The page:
Agoraphobia: a review of the diagnostic classificatory position and criteria

Authors


  • This article is being co-published by Depression and Anxiety and the American Psychiatric Association.

  • The authors report they have no financial relationships within the past 3 years to disclose.

Abstract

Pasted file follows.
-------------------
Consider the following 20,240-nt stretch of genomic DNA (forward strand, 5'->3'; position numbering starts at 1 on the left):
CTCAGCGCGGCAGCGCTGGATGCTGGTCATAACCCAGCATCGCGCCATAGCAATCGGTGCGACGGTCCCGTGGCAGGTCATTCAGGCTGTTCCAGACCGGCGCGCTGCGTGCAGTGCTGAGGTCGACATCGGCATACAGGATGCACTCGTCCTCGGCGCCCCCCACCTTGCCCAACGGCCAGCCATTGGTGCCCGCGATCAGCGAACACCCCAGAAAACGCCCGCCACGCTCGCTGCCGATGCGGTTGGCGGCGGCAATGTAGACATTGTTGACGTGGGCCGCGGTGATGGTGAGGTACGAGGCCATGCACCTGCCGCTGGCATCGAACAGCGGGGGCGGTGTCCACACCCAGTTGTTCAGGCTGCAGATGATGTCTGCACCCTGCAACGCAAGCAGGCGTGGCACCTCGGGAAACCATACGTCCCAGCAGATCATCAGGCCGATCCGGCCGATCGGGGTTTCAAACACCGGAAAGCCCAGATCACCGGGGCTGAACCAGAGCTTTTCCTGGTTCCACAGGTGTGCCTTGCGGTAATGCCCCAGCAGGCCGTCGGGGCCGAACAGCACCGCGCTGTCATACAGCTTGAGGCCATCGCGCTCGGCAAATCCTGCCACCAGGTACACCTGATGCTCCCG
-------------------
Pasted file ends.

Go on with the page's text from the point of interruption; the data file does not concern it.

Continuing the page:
The status of agoraphobia (AG) as an independent diagnostic category is reviewed and preliminary options and recommendations for the fifth edition of The Diagnostic and Statistical Manual (DSM-V) are presented. The review concentrates on epidemiology, psychopathology, neurobiology, vulnerability and risk factors, clinical course and outcome, and correlates and consequences of AG since 1990. Differences and similarities across conventions and criteria of DSM and ICD-10 are considered. Three core questions are addressed. First, what is the evidence for AG as a diagnosis independent of panic disorder? Second, should AG be conceptualized as a subordinate form of panic disorder (PD) as currently stipulated in DSM-IV-TR? Third, is there evidence for modifying or changing the current diagnostic criteria? We come to the conclusion that AG should be conceptualized as an independent disorder with more specific criteria rather than a subordinate, residual form of PD as currently stipulated in DSM-IV-TR. Among other issues, this conclusion was based on psychometric evaluations of the construct, epidemiological investigations which show that AG can exist independently of panic disorder, and the impact of agoraphobic avoidance upon clinical course and outcome. However, evidence from basic and clinic validation studies remains incomplete and partly contradictory. The apparent advantages of a more straightforward, simpler classification without implicit hierarchies and insufficiently supported differential diagnostic considerations, plus the option for improved further research, led to favoring the separate diagnostic criteria for AG as a diagnosis independent of panic disorder. Depression and Anxiety, 2010. © 2010 Wiley-Liss, Inc.

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